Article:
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Gold edged down towards $1,200 (U.S.) an ounce in Europe on Friday as traders took to the sidelines ahead of hotly-anticipated U.S. non-farm payrolls data due later in the day, with a strong reading expected to boost risk appetite.

The metal has benefited this year from nervousness in the financial markets, which has knocked assets seen as higher risk, such as stocks, industrial commodities and the euro.

Spot gold was bid at $1,202.95 an ounce at 0920 GMT, against $1,206.05 late in New York on Thursday. U.S. gold futures for August delivery eased $5.10 to $1,203.20.

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"There are compelling reasons to believe that the jobs data today will beat market expectations, and President Obama's comments on this, a day ahead of this release, is forcing the markets to believe that U.S. recovery is on a scheduled path," said Pradeep Unni, senior analyst at Richcomm Global Services.

On Wednesday President Barack Obama said he expected the report to show strong jobs growth.


"Ideally such data should boost the dollar, trigger diversification to riskier assets and sink bullion, but with debt concerns mounting in the euro zone, the degree of sell-off in gold could get limited to $1,195-1,184."

A Reuters poll forecast 513,000 jobs were created in May, but some in the market were anticipating an even stronger figure after upbeat data this week.

The euro rose against the dollar ahead of the numbers, due at 1230 GMT. Trading activity in the foreign exchange markets was down across the board in early trade, a Reuters Insider Television report showed.

European stocks edged up ahead of the data, which investors are hoping will soothe recent concerns about the pace of global recovery.

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"The signs are this afternoon's U.S. job report will be strong, as indicated by economic data as well as comments from President Obama," said Credit Agricole in a note.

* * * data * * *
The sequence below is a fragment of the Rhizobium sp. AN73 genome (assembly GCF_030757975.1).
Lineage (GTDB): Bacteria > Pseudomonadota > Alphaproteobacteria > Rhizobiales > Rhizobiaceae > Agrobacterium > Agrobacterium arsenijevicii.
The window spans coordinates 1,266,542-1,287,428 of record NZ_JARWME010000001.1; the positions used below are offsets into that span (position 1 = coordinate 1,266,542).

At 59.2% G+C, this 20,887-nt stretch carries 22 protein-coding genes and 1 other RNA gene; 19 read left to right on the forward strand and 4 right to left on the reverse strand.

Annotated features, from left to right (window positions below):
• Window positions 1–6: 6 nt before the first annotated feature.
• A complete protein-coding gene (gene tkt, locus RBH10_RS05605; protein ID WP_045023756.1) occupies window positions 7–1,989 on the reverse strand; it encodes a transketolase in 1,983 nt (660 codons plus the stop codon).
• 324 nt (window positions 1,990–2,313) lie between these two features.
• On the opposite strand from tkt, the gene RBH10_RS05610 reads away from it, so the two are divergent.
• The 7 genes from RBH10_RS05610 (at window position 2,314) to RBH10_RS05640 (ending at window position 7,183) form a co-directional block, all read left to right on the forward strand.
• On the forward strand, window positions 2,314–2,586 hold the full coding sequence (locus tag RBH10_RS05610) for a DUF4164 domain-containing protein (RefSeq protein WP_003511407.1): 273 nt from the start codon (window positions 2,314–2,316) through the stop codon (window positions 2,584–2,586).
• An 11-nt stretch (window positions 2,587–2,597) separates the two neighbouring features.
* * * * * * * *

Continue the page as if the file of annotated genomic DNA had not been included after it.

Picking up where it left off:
Gold investment continued, with coin sales strong in Europe and the world's largest gold exchange-traded fund, SPDR Gold Trust , reporting a 21.3-tonne inflow on Thursday that took its holdings to a record 1,289.839 tonnes.

London's ETF Securities also reported inflows of 41,423 ounces of metal into its gold-backed exchange-traded products that day, worth around $50-million.

"ETF investors' continued willingness to load up on gold exposure provides a degree of comfort that a price floor is near," said UBS analyst Edel Tully in a note.

Elsewhere Rand Refinery Ltd., the world's largest gold refiner, said production of South Africa's Krugerrand gold coins soared by 50 per cent in a week as the euro zone debt crisis drove up investor demand.

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Among other commodities, oil prices turned higher in European trade, climbing back above $75 a barrel, while industrial metals prices also firmed.

Other precious metals were little changed, with platinum at $1,540.05 an ounce against $1,542.50, palladium at $447.50 versus $448.50, and silver at $17.87 against $17.94.

"Pockets of pressure have been seen in both (platinum group) metals this morning," said James Moore, an analyst at

"The failure to clear resistance around $1,573 in platinum and $472 in palladium could prompt more technical-related pressure in the short term."

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